Root-knot nematodes (RKN), Meloidogyne spp., have a wide host range and are common in the Mediterranean area. Cultivated lavender (Lavandula angustifolia) was found naturally infested by M. hapla in Kozani area, the first documented infestation of this crop by RKN in Greece. Oxalis pescaprae, a common winter weed in Crete, was found to be a host of M. javanica under artificial inoculation. This weed acts as a potential winter host of the nematode in fields cultivated with vegetable crops. Two populations of M. ethiopica were found in kiwi and maize in Greece in the past. Recently, populations of M. ethiopica from Europe were re-classified as M. luci, based only on the population isolated from kiwi for Greece. In the current work, the RKN populations originating from kiwi and maize and maintained on tomato, were identified as M. luci. Nematode species identification was determined by electrophoretic analysis of protein extracts obtained from females.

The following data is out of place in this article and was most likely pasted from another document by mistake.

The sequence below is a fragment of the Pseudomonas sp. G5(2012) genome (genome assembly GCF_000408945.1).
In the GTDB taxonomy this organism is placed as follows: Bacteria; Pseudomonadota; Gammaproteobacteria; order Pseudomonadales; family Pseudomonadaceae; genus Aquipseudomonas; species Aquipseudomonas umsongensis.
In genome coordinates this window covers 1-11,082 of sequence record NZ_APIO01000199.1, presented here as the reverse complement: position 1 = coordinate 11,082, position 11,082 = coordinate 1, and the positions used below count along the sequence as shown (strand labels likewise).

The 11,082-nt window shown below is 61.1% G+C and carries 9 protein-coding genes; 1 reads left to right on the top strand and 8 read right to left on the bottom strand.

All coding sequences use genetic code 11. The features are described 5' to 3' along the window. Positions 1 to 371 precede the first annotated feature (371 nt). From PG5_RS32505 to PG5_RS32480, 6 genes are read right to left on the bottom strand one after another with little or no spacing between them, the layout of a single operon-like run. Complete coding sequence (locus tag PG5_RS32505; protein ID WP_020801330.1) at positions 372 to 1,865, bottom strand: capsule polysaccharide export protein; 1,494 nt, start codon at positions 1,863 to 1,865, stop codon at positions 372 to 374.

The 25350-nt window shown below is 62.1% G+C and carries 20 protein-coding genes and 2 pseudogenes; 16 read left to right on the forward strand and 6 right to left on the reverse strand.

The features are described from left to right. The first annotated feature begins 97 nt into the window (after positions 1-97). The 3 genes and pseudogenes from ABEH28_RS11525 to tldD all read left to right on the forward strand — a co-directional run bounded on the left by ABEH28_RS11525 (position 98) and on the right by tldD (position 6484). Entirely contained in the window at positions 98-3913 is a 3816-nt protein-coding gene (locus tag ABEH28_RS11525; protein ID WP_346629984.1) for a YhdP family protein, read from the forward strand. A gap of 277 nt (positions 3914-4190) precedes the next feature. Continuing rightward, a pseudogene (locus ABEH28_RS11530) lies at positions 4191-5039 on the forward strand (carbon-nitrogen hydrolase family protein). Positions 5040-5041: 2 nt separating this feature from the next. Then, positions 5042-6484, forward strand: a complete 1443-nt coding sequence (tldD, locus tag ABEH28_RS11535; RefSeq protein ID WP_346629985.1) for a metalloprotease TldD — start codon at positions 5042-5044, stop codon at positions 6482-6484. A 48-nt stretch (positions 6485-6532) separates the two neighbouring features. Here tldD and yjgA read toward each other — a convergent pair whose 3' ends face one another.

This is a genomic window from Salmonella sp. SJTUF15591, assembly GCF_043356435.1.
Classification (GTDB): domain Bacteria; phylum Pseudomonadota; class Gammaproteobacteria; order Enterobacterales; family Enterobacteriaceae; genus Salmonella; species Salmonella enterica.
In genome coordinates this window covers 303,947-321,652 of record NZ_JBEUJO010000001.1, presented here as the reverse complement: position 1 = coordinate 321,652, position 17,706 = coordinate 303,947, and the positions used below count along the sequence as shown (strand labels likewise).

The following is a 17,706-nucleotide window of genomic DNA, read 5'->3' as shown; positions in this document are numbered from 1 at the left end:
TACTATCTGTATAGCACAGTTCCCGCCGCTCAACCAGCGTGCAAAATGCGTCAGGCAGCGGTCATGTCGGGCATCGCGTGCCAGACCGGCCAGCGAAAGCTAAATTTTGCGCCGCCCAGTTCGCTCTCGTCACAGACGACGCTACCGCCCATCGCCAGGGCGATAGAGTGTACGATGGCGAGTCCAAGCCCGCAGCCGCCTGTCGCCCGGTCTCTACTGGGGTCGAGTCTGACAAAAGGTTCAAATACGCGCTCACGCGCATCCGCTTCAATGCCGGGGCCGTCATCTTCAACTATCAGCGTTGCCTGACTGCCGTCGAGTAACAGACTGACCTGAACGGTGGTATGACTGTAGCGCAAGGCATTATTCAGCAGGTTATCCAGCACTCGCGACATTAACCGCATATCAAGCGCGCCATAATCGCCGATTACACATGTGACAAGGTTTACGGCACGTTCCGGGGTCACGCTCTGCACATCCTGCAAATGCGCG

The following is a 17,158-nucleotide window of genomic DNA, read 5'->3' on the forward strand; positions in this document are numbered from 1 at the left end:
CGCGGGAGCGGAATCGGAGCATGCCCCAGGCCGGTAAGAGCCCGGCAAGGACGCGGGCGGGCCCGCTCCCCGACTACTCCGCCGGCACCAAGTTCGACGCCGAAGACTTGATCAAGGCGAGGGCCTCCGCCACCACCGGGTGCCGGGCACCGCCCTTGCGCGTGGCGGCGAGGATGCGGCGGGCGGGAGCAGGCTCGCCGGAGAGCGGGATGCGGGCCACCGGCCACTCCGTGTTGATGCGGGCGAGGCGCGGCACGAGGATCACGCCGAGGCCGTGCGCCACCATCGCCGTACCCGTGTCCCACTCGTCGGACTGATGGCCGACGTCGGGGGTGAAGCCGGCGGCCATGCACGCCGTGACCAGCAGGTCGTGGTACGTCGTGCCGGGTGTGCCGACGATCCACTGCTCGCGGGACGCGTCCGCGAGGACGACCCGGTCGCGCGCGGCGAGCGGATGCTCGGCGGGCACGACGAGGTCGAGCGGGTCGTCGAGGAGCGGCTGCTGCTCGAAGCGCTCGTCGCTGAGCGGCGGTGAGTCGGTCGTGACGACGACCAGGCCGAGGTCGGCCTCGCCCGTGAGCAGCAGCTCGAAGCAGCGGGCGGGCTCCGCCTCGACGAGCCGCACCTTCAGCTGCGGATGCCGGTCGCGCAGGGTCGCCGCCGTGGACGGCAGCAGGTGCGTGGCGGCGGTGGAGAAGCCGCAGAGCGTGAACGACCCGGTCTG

Snakes have diverse feeding and living habits, being exposed to a variety of endoparasite communities. However, more studies are still necessary to document these relationships. We examined 18 specimens of the cat-eyed snake Leptodeira annulata from a semi-arid region in Northeast Brazil. Eight taxa of parasites were found, with higher prevalence of cystacanths (Acanthocephala). Five nematode species (Hexametra boddaertii, Oswaldocruzia sp., Oxyascaris sp., Physaloptera sp. and Raillietnema spectans) and the pentastome Raillietiella furcocerca represent a new parasitism record for the host studied. Our results also showed that L. annulata could act as paratenic host for acanthocephalans. These results contribute to the knowledge of the helminth fauna of L. annulata.